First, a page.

WELL, the FTSE 100 has passed the vaguely totemic 7,000 milestone, having breached its previous 15-year record high of 6,950 last month. But two things need to be said: it did not storm through the latest high-water mark yesterday, it was more an amiable saunter.
And it had absolutely nothing to do with any feelgood factor from George Osborne’s Budget earlier in the week. It wasn’t that the Chancellor did anything particularly bad as far as financial markets were concerned; it’s that he didn’t do anything particularly noteworthy for investors, either.
The truth is that the latest spike in the market has little to do with domestic factors. Much more relevant is the Federal Reserve’s guidance earlier this week that has suggested US rates may say lower for a bit longer than previously expected.
American monetary policy and Chinese demand for commodities are two major swing factors affecting blue-chip equities in Britain, particularly with the heavy weighting of mining groups in the current make-up of the Footsie.
There may well be some domestic impact on the index around the time of the forthcoming UK general election. And there certainly will be if there is any whiff the UK may quit the European Union in a 2017 referendum.
But, those aside, we are likely to see overseas developments, both economic and geopolitical, be the key determinants of where the FTSE 100 heads for some time yet.
The last long-running equities high – broken through in February this year – was built on the sand that was the Hawaiian-shirted dotcom boom as investors bought blithely into the bubble.
When that bubble burst after US interest rates rose and the tide went out showing lots of companies swimming in jargon without profits, the Footsie plummeted. Then came the 9/11 terrorist attacks on America.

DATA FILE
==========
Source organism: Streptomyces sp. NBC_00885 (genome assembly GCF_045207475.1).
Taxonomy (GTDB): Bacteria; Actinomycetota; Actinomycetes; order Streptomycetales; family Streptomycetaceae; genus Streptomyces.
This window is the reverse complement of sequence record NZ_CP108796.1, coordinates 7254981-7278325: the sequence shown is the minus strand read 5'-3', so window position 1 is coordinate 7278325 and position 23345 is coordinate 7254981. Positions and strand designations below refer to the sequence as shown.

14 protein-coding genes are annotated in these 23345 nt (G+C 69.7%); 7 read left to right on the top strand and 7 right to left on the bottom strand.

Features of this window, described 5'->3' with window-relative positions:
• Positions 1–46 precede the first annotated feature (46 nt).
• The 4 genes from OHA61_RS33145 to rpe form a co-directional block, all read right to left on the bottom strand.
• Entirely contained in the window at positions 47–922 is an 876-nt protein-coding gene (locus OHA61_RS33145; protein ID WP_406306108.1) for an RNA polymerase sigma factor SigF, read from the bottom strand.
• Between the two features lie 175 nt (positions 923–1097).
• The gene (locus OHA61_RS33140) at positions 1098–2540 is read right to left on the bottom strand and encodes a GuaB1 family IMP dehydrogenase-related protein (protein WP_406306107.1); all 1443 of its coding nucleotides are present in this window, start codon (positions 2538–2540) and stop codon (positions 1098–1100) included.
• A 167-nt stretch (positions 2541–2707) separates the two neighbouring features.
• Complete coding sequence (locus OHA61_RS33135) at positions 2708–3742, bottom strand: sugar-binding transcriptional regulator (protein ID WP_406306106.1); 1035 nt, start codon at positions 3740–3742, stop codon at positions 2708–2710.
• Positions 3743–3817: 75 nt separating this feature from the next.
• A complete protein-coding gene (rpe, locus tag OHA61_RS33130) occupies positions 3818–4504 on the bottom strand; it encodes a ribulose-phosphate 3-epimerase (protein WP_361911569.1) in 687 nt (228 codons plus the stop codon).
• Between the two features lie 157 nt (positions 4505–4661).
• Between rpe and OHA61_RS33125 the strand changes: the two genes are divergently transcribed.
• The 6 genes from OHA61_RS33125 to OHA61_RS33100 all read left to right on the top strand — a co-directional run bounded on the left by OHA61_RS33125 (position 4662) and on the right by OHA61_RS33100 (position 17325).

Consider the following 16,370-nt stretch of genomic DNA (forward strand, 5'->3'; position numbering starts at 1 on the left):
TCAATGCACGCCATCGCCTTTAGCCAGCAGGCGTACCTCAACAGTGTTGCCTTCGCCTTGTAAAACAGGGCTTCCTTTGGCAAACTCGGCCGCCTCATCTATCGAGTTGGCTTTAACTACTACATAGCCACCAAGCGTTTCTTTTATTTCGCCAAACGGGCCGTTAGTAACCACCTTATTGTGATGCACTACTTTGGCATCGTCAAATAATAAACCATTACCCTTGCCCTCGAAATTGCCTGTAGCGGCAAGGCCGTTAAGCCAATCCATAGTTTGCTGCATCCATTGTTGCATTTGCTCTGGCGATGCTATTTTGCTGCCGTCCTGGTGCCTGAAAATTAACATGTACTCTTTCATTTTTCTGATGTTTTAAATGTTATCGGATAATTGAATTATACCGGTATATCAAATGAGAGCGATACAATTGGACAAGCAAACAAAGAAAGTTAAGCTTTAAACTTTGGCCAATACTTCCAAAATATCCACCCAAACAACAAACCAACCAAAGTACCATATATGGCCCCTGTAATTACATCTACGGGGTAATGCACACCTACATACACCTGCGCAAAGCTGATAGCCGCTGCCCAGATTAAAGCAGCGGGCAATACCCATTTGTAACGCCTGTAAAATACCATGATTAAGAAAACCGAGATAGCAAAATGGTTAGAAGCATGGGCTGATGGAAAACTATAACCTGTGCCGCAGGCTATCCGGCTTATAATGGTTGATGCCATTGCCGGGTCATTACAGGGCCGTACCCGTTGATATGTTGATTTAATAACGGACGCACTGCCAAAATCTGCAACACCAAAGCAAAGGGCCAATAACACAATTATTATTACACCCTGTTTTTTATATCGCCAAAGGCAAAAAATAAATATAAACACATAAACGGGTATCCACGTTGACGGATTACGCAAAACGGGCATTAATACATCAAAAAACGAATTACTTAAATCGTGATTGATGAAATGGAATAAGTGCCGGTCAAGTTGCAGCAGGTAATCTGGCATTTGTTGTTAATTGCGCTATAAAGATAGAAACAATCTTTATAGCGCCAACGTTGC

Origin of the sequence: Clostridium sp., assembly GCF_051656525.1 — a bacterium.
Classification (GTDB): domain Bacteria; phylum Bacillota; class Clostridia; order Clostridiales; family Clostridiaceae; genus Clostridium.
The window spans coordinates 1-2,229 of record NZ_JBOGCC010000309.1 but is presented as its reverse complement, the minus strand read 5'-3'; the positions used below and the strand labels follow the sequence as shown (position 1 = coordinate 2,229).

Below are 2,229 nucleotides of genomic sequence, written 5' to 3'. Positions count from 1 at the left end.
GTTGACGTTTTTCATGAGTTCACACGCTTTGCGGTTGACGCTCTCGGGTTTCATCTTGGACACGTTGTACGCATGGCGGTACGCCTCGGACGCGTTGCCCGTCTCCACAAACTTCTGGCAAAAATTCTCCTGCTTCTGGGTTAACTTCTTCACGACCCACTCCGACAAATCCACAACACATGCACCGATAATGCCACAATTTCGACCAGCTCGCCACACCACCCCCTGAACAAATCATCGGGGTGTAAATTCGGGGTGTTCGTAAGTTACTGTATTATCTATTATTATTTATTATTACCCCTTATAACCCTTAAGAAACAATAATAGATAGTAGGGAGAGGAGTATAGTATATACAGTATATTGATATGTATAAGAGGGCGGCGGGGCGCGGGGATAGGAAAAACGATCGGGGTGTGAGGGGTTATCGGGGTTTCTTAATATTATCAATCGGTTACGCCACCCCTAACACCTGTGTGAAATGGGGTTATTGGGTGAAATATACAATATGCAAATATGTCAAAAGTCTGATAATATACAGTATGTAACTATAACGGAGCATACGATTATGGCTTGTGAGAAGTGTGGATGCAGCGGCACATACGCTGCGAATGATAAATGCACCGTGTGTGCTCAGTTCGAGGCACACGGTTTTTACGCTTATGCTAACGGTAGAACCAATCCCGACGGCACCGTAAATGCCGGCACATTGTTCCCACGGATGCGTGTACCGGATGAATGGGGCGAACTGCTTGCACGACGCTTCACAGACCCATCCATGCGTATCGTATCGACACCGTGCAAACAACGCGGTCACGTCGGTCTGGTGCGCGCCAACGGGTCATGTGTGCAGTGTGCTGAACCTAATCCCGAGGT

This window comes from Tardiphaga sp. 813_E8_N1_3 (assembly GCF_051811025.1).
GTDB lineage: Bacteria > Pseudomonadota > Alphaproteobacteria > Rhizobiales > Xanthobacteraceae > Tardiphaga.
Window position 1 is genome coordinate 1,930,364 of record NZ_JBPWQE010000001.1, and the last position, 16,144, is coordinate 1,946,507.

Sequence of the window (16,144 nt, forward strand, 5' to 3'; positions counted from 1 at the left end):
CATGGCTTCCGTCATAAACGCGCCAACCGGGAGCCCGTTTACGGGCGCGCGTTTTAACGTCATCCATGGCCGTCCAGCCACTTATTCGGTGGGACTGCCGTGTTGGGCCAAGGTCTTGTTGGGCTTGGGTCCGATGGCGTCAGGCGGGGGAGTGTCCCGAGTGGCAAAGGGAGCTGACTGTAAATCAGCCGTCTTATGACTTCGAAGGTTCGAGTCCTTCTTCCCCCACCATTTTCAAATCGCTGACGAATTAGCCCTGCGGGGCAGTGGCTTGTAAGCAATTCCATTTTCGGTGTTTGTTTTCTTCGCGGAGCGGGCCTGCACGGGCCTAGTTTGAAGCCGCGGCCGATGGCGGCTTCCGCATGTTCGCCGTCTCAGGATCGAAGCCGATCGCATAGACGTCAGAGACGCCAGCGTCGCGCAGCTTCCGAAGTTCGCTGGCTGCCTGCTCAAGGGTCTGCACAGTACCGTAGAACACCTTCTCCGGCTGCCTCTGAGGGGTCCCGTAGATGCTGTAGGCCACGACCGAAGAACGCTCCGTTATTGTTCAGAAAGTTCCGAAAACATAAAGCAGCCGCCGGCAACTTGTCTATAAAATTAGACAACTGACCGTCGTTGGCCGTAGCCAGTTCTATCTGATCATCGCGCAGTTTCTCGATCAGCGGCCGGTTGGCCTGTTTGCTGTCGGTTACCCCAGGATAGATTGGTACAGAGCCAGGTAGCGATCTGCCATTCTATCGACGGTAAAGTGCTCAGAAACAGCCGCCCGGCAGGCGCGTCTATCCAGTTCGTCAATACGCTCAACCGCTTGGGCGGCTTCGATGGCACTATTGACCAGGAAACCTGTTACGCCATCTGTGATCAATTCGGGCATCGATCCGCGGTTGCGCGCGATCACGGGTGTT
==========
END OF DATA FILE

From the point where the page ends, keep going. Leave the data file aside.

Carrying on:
There’s also plenty out there could go wrong this time as well (see above). I certainly don’t sense euphoria in this market.
Equities are going up because investors are making generally positive judgments on the fluid balance of probabilities rather than any bandwagon effect. And, in the longer term, that’s no bad thing.
TSB looking to benefit from Spanish practices
TSB hardly had time to get its stock market feet wet. Floated only last June, the new challenger bank to the big five clearers has accepted a £1.7 billion takeover bid from Sabadell of Spain, which could well see it exit the stock market before its first anniversary.
It may be one fewer UK bank to invest in, but the 31 per cent premium being offered for the shares by Sabadell is good news for shareholders already in situ.
And, in customer terms, TSB is likely to be able to throw some extra money and superior IT back-up systems at its hoped for expansion from the deep pockets of its new Spanish parent.
Households and small businesses – TSB’s avowed no-frills market – are totally unconcerned whether their bank has a UK public listing. Given the after-effects of the financial crash and the battering both universal banks (Royal Bank of Scotland, Citigroup etc) and narrow banks (Northern Rock, Bradford & Bingley et al) received, customers might even secretly welcome dealing with an efficient operator operating below the UK stock market radar.